Rebecca Sherburn - voice expert

Seated Alignment

How to sing when seated? Learn it now...

In this video, Dr. Sherburn shows you the right position to sing when seated.

Released on December 6, 2017

  
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DISCLAIMER: The views and the opinions expressed in this video are those of the author and do not necessarily reflect the views of Virtual Sheet Music and its employees.

Video Transcription

Have you ever heard a choral conductor ask you to sit on the front of a chair when you sing? It turns out there are really good reasons for this. I'm Dr. Rebecca Sherburn, the Director of Vocal Studies at Chapman University in Southern California. And this is the third in a series of talks called "How the Voice Works" sponsored by Virtual Sheet Music. So, today we're gonna talk about seated alignment, which is, of course, very similar to standing alignment. If we lean back against the back of the chair, it's difficult to get the torso aligned. And, generally, we end up sort of slumped over. So, this may be one of the reasons choral conductors ask us to sit on the front of the chair. Even though we're seated, the torso still has to be lined up.

So, let's go over the imaginary plumb line idea from the previous video. Get on the front of the chair. Look for the imaginary plumb line at the ceiling above your head. There it is. The plumb line passes from the ceiling through the center of the head, to the center of the heart, from the center of the heart, through the center of the pelvis and straight down through the front legs of the chair. Now, rather than your feet bearing your weight, you should feel your sit bones against the chair bearing your weight. Walk around a little bit. See if you can find that. Your feet are just there for balance. Keep your knees bent, feet flat on the floor. It's best not to cross your legs or ankles because that would cause us to favor one side or the other, and it gets us out of alignment.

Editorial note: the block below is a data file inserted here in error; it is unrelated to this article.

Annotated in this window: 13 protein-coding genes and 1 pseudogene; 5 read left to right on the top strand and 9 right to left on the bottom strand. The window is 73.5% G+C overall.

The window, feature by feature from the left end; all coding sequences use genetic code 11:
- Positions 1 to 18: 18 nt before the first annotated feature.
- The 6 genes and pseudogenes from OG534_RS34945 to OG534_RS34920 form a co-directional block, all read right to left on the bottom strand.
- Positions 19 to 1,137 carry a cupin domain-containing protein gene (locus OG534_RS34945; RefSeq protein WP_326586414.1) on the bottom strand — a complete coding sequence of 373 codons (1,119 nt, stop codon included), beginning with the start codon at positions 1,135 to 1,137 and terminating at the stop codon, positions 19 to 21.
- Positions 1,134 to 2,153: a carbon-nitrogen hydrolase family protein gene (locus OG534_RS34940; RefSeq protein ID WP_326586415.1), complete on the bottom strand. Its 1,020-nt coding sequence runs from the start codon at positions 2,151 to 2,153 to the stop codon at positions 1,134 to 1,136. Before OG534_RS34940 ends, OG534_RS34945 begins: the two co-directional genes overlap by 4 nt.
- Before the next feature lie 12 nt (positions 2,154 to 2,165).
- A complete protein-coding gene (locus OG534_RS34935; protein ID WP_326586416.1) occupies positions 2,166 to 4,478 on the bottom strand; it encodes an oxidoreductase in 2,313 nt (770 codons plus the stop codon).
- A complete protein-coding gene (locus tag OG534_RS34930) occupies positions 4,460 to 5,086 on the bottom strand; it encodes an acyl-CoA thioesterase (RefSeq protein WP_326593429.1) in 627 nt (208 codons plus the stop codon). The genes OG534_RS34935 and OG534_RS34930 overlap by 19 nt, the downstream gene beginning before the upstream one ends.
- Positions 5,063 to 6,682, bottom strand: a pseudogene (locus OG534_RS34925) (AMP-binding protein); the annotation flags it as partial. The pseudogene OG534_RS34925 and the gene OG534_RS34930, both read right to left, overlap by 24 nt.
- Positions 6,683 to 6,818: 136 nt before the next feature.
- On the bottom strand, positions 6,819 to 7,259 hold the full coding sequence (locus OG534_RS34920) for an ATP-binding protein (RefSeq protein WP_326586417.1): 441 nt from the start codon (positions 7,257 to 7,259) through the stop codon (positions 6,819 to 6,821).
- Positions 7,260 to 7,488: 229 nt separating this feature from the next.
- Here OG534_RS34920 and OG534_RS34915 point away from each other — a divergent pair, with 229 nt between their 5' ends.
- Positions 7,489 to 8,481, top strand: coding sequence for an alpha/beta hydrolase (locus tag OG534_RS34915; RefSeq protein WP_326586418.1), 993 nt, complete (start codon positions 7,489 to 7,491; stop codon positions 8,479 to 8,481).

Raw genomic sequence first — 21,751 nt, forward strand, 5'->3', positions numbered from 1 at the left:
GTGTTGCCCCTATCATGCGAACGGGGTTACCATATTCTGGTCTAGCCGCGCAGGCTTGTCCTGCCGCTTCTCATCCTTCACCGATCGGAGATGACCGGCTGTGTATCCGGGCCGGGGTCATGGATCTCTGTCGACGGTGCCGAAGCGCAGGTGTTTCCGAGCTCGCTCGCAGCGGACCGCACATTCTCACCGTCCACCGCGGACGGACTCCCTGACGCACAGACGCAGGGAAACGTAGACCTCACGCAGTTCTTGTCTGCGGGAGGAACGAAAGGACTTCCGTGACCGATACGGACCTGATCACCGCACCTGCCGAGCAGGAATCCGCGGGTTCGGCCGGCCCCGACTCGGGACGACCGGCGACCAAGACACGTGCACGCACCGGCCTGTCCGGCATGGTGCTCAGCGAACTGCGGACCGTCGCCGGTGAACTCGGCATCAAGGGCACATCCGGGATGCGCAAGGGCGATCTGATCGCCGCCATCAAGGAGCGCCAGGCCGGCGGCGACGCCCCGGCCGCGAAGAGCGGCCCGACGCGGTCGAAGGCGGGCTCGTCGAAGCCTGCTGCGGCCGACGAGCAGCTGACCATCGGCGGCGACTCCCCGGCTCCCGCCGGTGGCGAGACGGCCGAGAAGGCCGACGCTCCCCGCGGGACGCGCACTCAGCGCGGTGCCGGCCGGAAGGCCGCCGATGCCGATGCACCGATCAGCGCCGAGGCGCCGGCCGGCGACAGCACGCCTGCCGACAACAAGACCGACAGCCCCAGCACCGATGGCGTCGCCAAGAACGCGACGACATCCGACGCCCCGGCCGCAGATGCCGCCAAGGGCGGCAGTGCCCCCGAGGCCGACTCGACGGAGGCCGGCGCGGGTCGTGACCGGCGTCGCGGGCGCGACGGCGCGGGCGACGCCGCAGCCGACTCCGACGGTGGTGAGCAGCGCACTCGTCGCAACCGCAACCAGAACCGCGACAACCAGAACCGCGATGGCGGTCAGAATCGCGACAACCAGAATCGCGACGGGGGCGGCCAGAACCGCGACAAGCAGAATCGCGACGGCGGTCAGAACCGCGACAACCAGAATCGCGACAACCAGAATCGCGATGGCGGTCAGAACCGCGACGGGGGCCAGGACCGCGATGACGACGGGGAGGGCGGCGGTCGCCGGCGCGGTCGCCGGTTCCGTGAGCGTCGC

I think another reason choral conductors ask us to sit on the edge of the chair is that this position allows the diaphragm to descend or flatten out so that we can get a good, deep breath for singing. The diaphragm is under the lungs and is roughly shaped like an upside-down bowl. In the center, it arches up higher in the chest than on the outside. And when we inhale, its shape flattens out, pushing the internal organs slightly down and forward. Like that. If we're resting against the back of a chair, it's possible that the spine will round, and the sternum will fall. And this position prevents a good deep breath. There isn't room in the torso for the internal organs to move forward and down as the diaphragm flattens out. So, just for fun, roll yourself up into a little ball and try to deep breath. How did that work for you? Now sit on the edge of the chair, feet flat, nicely aligned and take a deep breath, and you'll feel that this works so much better.

For most of us, sitting on the front edge of the chair will allow the knees to be lower than the hips which leaves room in the lower abdomen for a good, deep breath. This average chair works out just fine for me as an average sized person. But if you're tall or have very long legs, you may have to find a way to get your knees lower than your hips when you sit, and this can be challenging. A very tall person's legs would be up like this, in this particular chair. So, here are a couple of ideas to help taller singers get their knees lower than their hips when seated. Place books or boards, lifting the chair up like this. It just makes a taller chair or, even easier, a couple of pillows or some foam. This brings the seat up again, making a taller or higher chair for a taller singer. For children or adults whose feet don't touch the ground in a seated position, we need a shorter chair. Because with the feet dangling above the floor, the alignment of the torso could be compromised.

So, if a shorter chair isn't available, we have to provide a platform under their feet. Here I've just used two yoga matts stacked on one another. But you could build a special platform out of wood or use books for them to rest their feet on. In some European countries, orchestral musicians are actually measured for a chair, and it's built to fit their body. It's their own chair. So, to recap, sit on the front of the chair with the torso in plumb line alignment, feet flat on the floor, knees lower than the hips. In this position, the diaphragm can flatten out, and we can get a good, deep breath for singing. It actually really feels good to sit up straight. Because just like a good standing alignment, your bones are now bearing your weight, and your muscles are free to help with exhalation. Give it a try. It's fun. Bye.
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